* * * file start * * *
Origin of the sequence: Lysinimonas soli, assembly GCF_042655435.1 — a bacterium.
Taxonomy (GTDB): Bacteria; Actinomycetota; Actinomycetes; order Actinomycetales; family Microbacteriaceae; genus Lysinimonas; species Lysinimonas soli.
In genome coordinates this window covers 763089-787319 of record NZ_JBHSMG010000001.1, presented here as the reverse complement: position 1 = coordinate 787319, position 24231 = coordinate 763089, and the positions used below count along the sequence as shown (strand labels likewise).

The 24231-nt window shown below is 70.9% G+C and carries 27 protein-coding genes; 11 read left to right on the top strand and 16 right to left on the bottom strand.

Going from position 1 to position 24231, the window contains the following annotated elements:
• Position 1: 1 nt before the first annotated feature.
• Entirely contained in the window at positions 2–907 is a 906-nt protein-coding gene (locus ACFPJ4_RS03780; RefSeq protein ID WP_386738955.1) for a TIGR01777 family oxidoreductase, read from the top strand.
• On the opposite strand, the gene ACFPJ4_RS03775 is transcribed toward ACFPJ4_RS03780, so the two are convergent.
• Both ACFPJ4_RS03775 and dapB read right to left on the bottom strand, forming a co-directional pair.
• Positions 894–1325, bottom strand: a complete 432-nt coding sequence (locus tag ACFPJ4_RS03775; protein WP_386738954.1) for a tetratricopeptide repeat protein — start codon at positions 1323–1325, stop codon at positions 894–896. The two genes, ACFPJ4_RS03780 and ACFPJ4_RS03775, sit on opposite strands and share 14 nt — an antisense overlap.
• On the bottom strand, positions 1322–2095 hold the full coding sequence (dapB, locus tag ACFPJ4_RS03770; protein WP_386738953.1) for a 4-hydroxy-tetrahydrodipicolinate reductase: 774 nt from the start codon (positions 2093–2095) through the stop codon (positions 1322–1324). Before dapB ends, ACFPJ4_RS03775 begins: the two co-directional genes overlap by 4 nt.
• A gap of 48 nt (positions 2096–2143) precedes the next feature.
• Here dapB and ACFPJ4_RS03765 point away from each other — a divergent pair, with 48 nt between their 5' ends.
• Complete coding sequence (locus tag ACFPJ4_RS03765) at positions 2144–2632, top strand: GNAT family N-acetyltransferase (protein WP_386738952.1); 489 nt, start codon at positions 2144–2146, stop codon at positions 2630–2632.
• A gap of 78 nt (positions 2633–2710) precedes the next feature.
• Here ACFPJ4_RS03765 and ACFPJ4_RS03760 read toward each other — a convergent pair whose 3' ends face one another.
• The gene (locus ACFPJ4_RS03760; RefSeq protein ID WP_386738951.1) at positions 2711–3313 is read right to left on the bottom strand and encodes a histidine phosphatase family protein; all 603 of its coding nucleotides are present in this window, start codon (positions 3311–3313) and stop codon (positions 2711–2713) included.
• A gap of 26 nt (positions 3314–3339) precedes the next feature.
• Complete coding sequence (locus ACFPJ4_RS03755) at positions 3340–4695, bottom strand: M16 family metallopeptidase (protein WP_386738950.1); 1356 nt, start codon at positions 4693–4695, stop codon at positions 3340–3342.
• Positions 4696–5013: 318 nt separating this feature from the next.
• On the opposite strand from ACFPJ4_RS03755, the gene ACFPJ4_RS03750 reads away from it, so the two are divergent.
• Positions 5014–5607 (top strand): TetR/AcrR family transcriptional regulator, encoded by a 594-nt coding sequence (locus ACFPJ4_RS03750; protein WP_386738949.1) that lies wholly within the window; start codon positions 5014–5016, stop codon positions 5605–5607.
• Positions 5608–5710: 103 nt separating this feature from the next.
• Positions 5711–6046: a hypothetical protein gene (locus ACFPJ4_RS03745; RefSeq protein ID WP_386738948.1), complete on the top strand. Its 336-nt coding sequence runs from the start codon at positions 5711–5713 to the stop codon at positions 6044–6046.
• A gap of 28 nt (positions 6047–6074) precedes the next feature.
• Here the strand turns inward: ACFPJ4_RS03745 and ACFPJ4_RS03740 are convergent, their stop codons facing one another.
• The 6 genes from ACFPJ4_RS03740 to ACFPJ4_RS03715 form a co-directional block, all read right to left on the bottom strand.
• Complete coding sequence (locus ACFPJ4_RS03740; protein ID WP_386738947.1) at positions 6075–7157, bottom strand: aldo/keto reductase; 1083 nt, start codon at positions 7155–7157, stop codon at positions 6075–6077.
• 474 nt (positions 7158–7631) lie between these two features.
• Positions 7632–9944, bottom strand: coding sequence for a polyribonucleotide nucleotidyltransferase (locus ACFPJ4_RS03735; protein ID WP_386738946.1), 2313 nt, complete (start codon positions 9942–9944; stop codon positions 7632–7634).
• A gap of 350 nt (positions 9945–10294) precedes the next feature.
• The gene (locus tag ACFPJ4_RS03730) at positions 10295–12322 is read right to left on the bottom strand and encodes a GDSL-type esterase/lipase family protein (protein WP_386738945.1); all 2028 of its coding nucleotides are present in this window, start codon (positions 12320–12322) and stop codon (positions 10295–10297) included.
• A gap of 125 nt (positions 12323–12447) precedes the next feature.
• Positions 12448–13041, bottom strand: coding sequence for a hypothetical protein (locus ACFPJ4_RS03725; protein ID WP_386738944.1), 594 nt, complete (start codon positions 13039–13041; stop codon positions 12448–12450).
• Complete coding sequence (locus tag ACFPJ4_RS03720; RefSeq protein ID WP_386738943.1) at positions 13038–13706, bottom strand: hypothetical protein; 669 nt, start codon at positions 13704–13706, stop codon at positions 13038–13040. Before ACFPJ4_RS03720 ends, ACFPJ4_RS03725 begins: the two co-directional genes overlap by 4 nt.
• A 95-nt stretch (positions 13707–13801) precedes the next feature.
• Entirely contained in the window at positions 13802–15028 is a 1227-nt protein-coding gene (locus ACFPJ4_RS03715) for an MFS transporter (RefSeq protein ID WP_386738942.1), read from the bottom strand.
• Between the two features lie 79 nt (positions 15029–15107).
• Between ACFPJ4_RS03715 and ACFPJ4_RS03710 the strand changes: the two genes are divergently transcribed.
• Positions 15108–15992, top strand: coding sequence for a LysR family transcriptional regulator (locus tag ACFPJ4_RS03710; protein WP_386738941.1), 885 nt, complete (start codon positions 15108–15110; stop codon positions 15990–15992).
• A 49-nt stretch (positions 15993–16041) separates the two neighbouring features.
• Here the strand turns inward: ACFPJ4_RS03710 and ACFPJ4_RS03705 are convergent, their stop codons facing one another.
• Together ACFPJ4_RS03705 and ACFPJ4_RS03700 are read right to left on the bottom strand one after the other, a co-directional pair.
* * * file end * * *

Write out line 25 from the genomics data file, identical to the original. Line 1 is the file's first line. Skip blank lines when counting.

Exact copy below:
• A gap of 28 nt (positions 6047–6074) precedes the next feature.